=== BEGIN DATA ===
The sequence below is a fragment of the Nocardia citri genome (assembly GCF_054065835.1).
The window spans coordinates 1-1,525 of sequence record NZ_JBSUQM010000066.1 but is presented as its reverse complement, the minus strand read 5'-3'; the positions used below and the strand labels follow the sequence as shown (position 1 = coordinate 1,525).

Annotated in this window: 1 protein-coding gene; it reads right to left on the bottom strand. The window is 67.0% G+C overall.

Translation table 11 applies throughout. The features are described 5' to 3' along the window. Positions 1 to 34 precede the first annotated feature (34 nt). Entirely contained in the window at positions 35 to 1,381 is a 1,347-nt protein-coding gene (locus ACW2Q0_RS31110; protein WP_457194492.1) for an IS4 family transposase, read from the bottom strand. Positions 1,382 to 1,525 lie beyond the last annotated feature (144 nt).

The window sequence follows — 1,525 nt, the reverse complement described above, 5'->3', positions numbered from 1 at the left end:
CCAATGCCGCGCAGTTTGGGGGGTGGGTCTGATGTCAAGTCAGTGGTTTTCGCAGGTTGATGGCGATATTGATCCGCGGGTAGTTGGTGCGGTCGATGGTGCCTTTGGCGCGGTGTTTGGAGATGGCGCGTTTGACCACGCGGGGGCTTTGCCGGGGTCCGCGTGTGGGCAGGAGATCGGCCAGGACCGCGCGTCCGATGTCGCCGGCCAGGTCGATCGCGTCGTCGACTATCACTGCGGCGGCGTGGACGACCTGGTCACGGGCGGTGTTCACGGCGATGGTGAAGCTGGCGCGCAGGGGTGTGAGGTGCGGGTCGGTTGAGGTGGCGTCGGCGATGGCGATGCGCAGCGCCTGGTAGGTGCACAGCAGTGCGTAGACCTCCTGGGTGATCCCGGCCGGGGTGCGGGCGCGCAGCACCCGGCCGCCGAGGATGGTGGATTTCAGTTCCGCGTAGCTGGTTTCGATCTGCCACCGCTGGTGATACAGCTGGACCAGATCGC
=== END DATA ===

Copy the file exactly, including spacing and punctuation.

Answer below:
The sequence below is a fragment of the Nocardia citri genome (assembly GCF_054065835.1).
The window spans coordinates 1-1,525 of sequence record NZ_JBSUQM010000066.1 but is presented as its reverse complement, the minus strand read 5'-3'; the positions used below and the strand labels follow the sequence as shown (position 1 = coordinate 1,525).

Annotated in this window: 1 protein-coding gene; it reads right to left on the bottom strand. The window is 67.0% G+C overall.

Translation table 11 applies throughout. The features are described 5' to 3' along the window. Positions 1 to 34 precede the first annotated feature (34 nt). Entirely contained in the window at positions 35 to 1,381 is a 1,347-nt protein-coding gene (locus ACW2Q0_RS31110; protein WP_457194492.1) for an IS4 family transposase, read from the bottom strand. Positions 1,382 to 1,525 lie beyond the last annotated feature (144 nt).

The window sequence follows — 1,525 nt, the reverse complement described above, 5'->3', positions numbered from 1 at the left end:
CCAATGCCGCGCAGTTTGGGGGGTGGGTCTGATGTCAAGTCAGTGGTTTTCGCAGGTTGATGGCGATATTGATCCGCGGGTAGTTGGTGCGGTCGATGGTGCCTTTGGCGCGGTGTTTGGAGATGGCGCGTTTGACCACGCGGGGGCTTTGCCGGGGTCCGCGTGTGGGCAGGAGATCGGCCAGGACCGCGCGTCCGATGTCGCCGGCCAGGTCGATCGCGTCGTCGACTATCACTGCGGCGGCGTGGACGACCTGGTCACGGGCGGTGTTCACGGCGATGGTGAAGCTGGCGCGCAGGGGTGTGAGGTGCGGGTCGGTTGAGGTGGCGTCGGCGATGGCGATGCGCAGCGCCTGGTAGGTGCACAGCAGTGCGTAGACCTCCTGGGTGATCCCGGCCGGGGTGCGGGCGCGCAGCACCCGGCCGCCGAGGATGGTGGATTTCAGTTCCGCGTAGCTGGTTTCGATCTGCCACCGCTGGTGATACAGCTGGACCAGATCGC